I have worked at two different schools and it seemed like both schools struggled with RTI. There was tons of repetitive paperwork and often what was acceptable in one meeting for one child…somehow didn’t work for another child and another meeting. I think this is because it is a really confusing process in general- for all parties: parents, teachers, counselors and administrators.
While I have no magical guarantees of how to make RTI seamless for you and your school, I *do* have some suggestions on to help teachers stay organized while collecting data. Last school year I had several students on the RTI tiers and collected LOTS of different data. It could have been a paper work nightmare! And it was…until one night I stayed late, developed a system and got myself organized. And it worked like a charm.
I wish I had photos of it, but I chose not to photograph it on purpose. I was afraid that much of the information was confidential since it did have student’s names and data.
First things first, I got a binder. Here is the cover I used:
You can get this binder cover and several others free by liking my Facebook
page. Then click on Fan First Freebies and they are all yours!
Then I created sections. I was too cheap to buy dividers (or even find construction paper to make my own) so I simply cut tabs from post it notes and stuck them on pieces of paper to hang out like flags. On each of these post it notes, I wrote the student’s name that I was tiering. Since I already knew what strategies I was using, I went ahead and prepared several copies of worksheets or the materials I needed for that student. Then I hole punched the papers and put them behind the students name post it.
In the front of the binder I kept a simple check sheet that looked similar to this:
I wrote down each child’s name and then all the dates I met with the child to work with them and also assess with a probe. Some children may have had more concerns so they may have had more than one strategy (like Suzy). If that was the case, then I wrote down both strategies on the check list and dated them.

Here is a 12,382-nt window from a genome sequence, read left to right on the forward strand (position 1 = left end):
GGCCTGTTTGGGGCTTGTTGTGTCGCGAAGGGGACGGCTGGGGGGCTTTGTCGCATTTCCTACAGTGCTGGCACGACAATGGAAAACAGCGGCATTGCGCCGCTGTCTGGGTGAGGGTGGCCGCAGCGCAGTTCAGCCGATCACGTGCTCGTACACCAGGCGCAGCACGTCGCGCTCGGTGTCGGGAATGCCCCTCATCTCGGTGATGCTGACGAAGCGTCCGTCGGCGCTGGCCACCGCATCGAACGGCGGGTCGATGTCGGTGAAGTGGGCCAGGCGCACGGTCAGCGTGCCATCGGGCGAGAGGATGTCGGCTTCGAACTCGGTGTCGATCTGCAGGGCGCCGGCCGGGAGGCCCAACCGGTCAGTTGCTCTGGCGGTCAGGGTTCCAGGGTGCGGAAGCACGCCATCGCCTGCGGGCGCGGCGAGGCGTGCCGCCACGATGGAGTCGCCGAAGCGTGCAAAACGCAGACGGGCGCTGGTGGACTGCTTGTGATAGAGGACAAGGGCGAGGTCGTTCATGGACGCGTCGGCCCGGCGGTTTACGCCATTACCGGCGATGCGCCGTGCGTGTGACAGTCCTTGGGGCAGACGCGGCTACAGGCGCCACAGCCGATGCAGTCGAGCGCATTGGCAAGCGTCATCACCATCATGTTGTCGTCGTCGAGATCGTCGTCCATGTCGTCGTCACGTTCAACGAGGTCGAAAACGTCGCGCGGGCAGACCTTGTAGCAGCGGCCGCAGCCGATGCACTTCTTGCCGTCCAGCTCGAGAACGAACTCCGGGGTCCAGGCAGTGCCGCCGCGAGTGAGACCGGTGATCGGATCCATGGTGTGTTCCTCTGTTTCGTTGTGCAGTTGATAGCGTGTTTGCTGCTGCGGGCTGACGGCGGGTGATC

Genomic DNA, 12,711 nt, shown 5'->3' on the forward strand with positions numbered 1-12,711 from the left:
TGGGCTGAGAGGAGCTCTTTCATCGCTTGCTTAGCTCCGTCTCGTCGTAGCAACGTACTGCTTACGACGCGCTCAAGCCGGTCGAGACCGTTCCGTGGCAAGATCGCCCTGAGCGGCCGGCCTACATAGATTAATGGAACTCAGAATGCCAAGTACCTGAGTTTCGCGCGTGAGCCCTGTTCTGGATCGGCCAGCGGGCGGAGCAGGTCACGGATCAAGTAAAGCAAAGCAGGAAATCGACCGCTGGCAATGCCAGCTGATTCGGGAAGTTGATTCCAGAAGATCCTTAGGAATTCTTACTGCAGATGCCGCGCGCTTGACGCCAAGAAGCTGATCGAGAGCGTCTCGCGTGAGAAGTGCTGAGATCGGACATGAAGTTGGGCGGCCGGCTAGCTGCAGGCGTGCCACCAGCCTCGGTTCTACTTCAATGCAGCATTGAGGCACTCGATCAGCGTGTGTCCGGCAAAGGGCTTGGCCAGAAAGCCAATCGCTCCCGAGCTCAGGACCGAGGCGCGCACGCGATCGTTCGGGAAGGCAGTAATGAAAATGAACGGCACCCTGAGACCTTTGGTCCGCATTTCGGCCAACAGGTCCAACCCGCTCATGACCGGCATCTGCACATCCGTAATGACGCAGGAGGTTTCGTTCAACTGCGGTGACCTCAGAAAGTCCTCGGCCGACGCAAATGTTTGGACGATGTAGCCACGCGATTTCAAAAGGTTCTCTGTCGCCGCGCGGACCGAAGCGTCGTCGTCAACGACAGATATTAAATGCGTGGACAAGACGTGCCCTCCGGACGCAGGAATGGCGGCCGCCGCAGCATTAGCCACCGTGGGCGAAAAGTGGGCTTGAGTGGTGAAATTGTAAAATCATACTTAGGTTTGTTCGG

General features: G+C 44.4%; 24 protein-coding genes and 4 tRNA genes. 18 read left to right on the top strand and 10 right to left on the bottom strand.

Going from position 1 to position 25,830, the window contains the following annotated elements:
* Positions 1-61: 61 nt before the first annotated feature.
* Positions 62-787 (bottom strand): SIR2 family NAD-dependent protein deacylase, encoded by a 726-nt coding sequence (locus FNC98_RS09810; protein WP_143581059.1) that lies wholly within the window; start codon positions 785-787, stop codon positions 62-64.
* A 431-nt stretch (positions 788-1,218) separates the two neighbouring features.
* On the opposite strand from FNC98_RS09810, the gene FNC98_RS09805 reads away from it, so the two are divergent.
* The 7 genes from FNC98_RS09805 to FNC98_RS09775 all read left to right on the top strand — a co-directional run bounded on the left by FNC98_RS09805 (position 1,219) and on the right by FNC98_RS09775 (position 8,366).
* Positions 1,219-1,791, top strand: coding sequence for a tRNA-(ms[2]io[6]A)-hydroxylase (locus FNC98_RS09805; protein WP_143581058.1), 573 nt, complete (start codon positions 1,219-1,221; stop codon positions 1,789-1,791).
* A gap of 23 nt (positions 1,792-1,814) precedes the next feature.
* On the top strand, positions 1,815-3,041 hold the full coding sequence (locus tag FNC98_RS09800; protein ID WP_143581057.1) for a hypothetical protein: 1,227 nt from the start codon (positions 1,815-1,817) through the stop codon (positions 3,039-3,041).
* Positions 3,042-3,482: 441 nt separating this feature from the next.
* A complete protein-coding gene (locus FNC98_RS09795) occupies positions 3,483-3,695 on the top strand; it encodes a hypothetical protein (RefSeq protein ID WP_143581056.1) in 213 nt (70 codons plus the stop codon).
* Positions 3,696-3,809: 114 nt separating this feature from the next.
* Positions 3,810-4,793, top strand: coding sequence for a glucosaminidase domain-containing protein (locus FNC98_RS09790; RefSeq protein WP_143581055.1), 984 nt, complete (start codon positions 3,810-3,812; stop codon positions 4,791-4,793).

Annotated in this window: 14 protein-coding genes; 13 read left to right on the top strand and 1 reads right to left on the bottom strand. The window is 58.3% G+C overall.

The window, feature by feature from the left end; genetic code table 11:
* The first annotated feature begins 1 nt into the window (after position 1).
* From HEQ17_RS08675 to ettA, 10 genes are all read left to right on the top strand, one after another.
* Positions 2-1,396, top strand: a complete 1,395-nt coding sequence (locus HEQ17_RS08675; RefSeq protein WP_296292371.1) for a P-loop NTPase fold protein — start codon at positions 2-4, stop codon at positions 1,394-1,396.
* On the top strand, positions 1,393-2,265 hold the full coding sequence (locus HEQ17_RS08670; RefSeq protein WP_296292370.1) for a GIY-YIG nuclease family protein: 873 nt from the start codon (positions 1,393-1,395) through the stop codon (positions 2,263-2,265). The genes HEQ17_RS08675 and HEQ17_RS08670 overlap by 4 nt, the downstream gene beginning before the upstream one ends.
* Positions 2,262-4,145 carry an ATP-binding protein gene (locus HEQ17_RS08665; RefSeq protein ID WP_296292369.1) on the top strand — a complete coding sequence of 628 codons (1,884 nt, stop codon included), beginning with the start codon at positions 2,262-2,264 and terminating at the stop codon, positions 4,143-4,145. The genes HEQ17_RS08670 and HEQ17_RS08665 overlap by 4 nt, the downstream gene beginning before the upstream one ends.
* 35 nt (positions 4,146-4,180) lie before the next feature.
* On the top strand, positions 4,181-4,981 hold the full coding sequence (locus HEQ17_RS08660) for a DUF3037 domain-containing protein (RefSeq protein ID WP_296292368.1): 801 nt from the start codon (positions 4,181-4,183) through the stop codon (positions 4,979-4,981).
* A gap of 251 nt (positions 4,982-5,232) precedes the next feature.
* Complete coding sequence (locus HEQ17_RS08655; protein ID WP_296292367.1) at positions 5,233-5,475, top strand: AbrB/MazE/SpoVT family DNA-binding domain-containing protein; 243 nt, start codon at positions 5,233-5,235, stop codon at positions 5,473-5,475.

This system worked for three reasons:
1.) It was an easy way to track when I worked with students and I could easy double check dates( and not look like a fool in meetings).
2.) Since I had several students on RTI, it became a running check list of who I needed to meet with next. I could simply look at the dates in boxes and know who I needed to pull.
3.) It was also an easy way to check to see if a student was ready for the next tier. If I had 6 weeks worth of data noted, and the student was still not making progress, I moved them to the next tier.
Since I was the general ed teacher in a co-taught classroom, my co-teacher and I decided Fridays would be data collection days. Instead of guided reading groups, we pulled individuals and small groups and worked with them on various things and collected data.
On Fridays, I would pull a student, open to their section of the binder, pull out the activity and complete it with the student. Then I would date my check list, put the now completed activity in my binder, look at my check list, and pull the next kiddo. This binder helped me keep my sanity. This system may not work for everyone, but it certainly helped me.
One area I struggled with for data collection was math reasoning because I couldn’t *FIND* anything to use for a probe. So I decided to create something :).
Each probe, or assessment, contains four
word problems. Each word problem on the
probe are slightly different due to the different styles of word
problems. However, although each problem
on the probe is different, the style (or situation) is the same for that
specific number on all the probes.
For example, problem number one on all the probes is always a single digit addition, numbers written as
numerals, join-result unknown
problem. This makes is easy to show
growth (or lack of growth) with each assessment. The four problems on each
Single digit addition, numbers written as numerals, join-result unknown
2.) Single digit addition, numbers
written in word form, join-result
Double digit subtraction (no regrouping), numbers written as numerals, join- change unknown
4.) Double digit addition (no
regrouping), numbers written as numerals, join-results unknown
This packet contains one baseline probe
and four additional probes. Hopefully
this will make data collection for RTI much more organized! I just added it to my store
and it is only $3! I intend on making one set of these for each quarter!
Another RTI item I have in my store is
Included in this packet:
•Games and activities to practice sight words before giving the students
•Teacher assessment checklists for each level
•Student lists for students to use during assessments
•Ready made graphs for each level
•Sight word cards for each level
•Blank sight words cards to reduce printing if the teacher does not need
all the cards
•Sight Word book for home practice (two lists per page to reduce
•Game and activity directions (same as the first bullet, but presented
for students) for center practice
•Two simple board games
•Tic-Tac-Toe game materials
Each list is color coded by a zoo animal to keep the lists and cards
organized. I hope this makes the RTI process a bit less stressful!
* Please note that I refer to the RTI probe as an assessment
throughout the packet.
It is listed in my store for $7.
I hope these ideas help!!